The Snow Queen - Most of the shows at NYMF are on a pretty tight budget, so the physical production values tend to be modest. The show with the best design this year was The Snow Queen, which is based on the tale by Hans Christian Anderson. The costumes, projections, even the show's logo represent a top-notch sense of overall design. Now, all that sharp stagecraft needs is a better show to support. The book here is by Kirsten Brandt and Rick Lombardo, the music by Haddon Kime and Rick Lombardo, the lyrics by Brandt, Kime, and Lombardo. The show seems to have Peter and the Starcatcher ambitions, with a sort of objet trouvé feel, a stage full of actor/musicians, and various attempts at suggested versus literal stagecraft. Right now, though, The Snow Queen lacks the spark and sense of riotous fun that Peter and the Starcatcher so vividly reflected. The story concerns two chIldhood friends, Kai and Gerde. Kai falls under the spell of the Snow Queen and follows her to her icy lair, and Gerde sets off the find him. Along the way, she meets a succession of would-be vivid comic characters, but only a few of these characterizations were fully successful. The ensemble cast is mostly quite strong, although there was some scenery chewing going on. The show has significant dramaturgy problems at present: when the show starts, it's unclear whether the Snow Queen or another character, the Troll, would eventually become the antagonist. Are these two characters in cahoots, or are they separate malevolent forces? Later, when Kai first encounters the Snow Queen, he suddenly becomes obsessed with counting. Eventually we learn that this has a purpose, but it was quizzical at the time. But the main liability here is the score, which is thoroughly unappealing, a wall of undifferentiated sound that makes it difficult to understand most of the lyrics. This may be partly due to poor sound design and muddy orchestrations, but whatever the cause, the music comes off as an amorphous emo drone. I'm sure the composer is going for something modern and outré, but this is a kids show, and children haven't yet developed the parts of their brains that can appreciate dissonance. That's why most children's music features perfect intervals. I think there's a solid show in the making here, but the music is going to need a significant overhaul.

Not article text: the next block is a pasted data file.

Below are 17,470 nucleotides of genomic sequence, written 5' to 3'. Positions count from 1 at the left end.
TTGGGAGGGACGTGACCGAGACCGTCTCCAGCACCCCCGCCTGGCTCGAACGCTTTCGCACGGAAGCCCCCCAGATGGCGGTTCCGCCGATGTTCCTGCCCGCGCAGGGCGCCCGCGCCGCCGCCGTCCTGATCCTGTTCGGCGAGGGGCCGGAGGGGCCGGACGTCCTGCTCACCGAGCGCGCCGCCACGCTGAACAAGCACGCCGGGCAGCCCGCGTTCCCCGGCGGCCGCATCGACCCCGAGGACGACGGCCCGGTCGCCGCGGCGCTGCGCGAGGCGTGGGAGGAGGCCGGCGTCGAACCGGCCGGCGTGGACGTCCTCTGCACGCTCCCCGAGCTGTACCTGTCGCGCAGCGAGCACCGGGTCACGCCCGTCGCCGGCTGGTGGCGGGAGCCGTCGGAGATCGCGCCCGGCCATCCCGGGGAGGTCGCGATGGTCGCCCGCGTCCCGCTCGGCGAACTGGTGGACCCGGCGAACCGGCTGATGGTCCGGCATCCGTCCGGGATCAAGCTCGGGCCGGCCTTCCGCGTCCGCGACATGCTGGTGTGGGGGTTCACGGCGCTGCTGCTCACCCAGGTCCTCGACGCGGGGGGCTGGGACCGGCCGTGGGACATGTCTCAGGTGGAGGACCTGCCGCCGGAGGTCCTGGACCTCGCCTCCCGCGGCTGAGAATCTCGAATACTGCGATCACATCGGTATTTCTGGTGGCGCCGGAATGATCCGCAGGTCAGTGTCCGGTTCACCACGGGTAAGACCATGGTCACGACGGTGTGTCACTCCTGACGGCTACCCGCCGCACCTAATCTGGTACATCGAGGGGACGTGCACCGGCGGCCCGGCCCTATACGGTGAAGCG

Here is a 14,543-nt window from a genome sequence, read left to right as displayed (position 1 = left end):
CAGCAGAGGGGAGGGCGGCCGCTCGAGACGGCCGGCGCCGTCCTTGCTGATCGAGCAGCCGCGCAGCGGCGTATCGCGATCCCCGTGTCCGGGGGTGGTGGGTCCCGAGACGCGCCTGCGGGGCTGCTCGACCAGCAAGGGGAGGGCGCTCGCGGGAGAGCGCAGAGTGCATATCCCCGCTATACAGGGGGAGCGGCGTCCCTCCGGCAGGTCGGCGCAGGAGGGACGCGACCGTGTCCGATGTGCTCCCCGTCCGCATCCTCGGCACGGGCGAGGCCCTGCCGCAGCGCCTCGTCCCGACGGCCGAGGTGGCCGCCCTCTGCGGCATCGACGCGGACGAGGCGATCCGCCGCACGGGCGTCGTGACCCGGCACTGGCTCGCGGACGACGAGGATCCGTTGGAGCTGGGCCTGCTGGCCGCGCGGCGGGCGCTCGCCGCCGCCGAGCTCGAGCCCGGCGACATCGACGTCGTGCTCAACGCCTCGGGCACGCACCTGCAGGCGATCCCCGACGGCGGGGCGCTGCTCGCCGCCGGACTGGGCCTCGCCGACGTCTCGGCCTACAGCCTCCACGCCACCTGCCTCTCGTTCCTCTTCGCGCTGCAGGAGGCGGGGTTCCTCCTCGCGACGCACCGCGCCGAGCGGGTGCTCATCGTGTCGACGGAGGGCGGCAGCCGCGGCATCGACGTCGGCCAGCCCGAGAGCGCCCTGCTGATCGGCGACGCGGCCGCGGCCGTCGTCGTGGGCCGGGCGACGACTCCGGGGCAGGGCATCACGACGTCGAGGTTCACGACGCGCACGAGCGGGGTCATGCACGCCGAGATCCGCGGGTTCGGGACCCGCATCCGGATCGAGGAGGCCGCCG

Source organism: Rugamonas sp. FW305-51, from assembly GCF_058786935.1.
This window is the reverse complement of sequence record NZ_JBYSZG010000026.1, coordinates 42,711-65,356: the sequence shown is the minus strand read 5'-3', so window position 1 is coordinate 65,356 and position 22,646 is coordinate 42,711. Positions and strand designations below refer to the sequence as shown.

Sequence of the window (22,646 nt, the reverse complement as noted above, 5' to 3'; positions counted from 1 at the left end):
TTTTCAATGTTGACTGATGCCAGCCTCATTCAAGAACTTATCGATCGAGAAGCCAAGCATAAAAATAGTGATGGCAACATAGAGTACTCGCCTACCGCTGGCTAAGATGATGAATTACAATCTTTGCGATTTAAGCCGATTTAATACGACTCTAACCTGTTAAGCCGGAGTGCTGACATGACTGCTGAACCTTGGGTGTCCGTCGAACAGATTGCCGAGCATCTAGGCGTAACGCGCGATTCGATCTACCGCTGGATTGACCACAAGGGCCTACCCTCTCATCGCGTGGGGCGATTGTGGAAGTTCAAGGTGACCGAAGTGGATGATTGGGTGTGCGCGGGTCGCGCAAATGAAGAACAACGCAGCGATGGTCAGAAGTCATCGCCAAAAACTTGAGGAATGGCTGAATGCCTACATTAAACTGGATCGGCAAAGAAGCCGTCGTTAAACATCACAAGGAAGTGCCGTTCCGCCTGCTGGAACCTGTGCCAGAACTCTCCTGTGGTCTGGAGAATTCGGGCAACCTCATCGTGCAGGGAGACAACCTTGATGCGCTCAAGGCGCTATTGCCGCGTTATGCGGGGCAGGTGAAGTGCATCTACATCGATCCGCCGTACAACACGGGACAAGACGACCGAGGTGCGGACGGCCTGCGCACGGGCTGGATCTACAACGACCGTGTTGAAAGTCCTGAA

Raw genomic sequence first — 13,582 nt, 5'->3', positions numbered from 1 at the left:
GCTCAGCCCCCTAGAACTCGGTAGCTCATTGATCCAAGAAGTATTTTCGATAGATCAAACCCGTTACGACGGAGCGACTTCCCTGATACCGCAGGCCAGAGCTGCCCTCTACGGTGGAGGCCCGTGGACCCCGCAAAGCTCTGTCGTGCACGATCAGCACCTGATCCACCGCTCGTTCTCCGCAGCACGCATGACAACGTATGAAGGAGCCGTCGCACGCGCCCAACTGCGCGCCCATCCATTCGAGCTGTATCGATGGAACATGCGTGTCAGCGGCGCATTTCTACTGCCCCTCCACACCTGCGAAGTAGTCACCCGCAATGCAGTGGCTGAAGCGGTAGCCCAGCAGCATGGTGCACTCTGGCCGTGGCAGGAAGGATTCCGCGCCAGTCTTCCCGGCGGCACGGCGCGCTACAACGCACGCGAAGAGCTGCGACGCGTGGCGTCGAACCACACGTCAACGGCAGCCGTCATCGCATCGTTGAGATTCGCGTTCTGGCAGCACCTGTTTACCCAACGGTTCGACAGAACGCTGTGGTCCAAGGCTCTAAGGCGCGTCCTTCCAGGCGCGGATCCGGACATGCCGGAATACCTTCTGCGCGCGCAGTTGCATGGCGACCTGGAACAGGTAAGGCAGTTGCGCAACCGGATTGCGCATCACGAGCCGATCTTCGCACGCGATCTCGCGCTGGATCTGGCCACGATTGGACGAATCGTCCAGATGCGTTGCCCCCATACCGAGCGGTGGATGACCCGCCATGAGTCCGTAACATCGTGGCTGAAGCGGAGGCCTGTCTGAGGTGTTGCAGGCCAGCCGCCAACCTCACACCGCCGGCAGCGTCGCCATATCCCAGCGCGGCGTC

Zombie Strippers - With a show named Zombie Strippers, it can go one of two ways: brilliant camp or forced, self-conscious muddle. Zombie Strippers is much closer to the latter, and even at only 65 minutes, significantly overstays its welcome. As the title implies, Zombie Strippers is about a trio of strippers who...well...become zombies. A mourning coworker visits the graveyard with her douchebag boyfriend, which sets the plot in motion. The book, music, and lyrics by Mark LaPierre, and really the only thing here that's promising are LaPierre's lyrics, which show some talent for word play and occasional flashes of genuine wit. But there are some lyrics that just don't make any sense, for instance, "Life is like a play. It's depressing and unfair." Um, is that really what plays are? More likely this is simply due to faulty modification, but clarity is part of the craft, folks. At times, it's not entirely clear that the characters are aware of what they're saying. In one song, the two key females are supposed to be revealing something significant about themselves, but one character actually says nothing new, meanwhile seemingly ignoring a major reveal on the part of the other character. The music here, canned and live electronic synth, is far too languid for a purportedly comic show. LaPierre frequently undercuts the comedy of his lyrics by crafting extended vocal lines that kill that joke. Like many of this year's NYMF composers, La Pierre seems to be deliberately avoiding tonality, which makes for an unpleasant aural experience. Just because the show is about zombies doesn't mean the audience should be in pain. As for the book, it's not clear that the show even understands, let alone reflects, its internal rules about what creates these zombies or how to kill them. Even a show with a ridiculous premise needs to have an internal logic; any sci-fi fan will tell you that. I get the feeling that Zombie Strippers, unlike its titillating titular characters, isn't looking at much of an afterlife.